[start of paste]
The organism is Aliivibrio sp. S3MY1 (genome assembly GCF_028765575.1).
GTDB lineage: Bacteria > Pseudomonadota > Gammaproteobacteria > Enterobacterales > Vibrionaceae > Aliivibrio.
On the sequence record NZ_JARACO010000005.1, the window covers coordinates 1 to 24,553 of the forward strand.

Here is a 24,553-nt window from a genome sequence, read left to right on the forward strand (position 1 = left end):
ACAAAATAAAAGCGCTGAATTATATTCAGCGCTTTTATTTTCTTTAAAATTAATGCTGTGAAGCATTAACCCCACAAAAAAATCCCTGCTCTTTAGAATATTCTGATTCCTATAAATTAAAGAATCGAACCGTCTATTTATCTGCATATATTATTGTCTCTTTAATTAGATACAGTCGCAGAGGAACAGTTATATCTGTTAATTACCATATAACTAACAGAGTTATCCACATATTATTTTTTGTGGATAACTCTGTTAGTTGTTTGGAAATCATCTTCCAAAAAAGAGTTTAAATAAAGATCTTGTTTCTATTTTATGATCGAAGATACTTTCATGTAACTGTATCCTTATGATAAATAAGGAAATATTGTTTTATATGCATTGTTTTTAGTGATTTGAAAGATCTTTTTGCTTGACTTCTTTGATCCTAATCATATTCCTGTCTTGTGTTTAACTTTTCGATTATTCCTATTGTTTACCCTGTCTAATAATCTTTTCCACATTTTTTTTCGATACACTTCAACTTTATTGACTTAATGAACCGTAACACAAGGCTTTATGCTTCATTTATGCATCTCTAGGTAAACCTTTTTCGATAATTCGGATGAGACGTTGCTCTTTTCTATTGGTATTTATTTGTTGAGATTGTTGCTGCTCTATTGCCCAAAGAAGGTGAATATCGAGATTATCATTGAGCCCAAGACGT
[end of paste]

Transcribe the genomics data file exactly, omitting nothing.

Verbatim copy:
The organism is Aliivibrio sp. S3MY1 (genome assembly GCF_028765575.1).
GTDB lineage: Bacteria > Pseudomonadota > Gammaproteobacteria > Enterobacterales > Vibrionaceae > Aliivibrio.
On the sequence record NZ_JARACO010000005.1, the window covers coordinates 1 to 24,553 of the forward strand.

Here is a 24,553-nt window from a genome sequence, read left to right on the forward strand (position 1 = left end):
ACAAAATAAAAGCGCTGAATTATATTCAGCGCTTTTATTTTCTTTAAAATTAATGCTGTGAAGCATTAACCCCACAAAAAAATCCCTGCTCTTTAGAATATTCTGATTCCTATAAATTAAAGAATCGAACCGTCTATTTATCTGCATATATTATTGTCTCTTTAATTAGATACAGTCGCAGAGGAACAGTTATATCTGTTAATTACCATATAACTAACAGAGTTATCCACATATTATTTTTTGTGGATAACTCTGTTAGTTGTTTGGAAATCATCTTCCAAAAAAGAGTTTAAATAAAGATCTTGTTTCTATTTTATGATCGAAGATACTTTCATGTAACTGTATCCTTATGATAAATAAGGAAATATTGTTTTATATGCATTGTTTTTAGTGATTTGAAAGATCTTTTTGCTTGACTTCTTTGATCCTAATCATATTCCTGTCTTGTGTTTAACTTTTCGATTATTCCTATTGTTTACCCTGTCTAATAATCTTTTCCACATTTTTTTTCGATACACTTCAACTTTATTGACTTAATGAACCGTAACACAAGGCTTTATGCTTCATTTATGCATCTCTAGGTAAACCTTTTTCGATAATTCGGATGAGACGTTGCTCTTTTCTATTGGTATTTATTTGTTGAGATTGTTGCTGCTCTATTGCCCAAAGAAGGTGAATATCGAGATTATCATTGAGCCCAAGACGT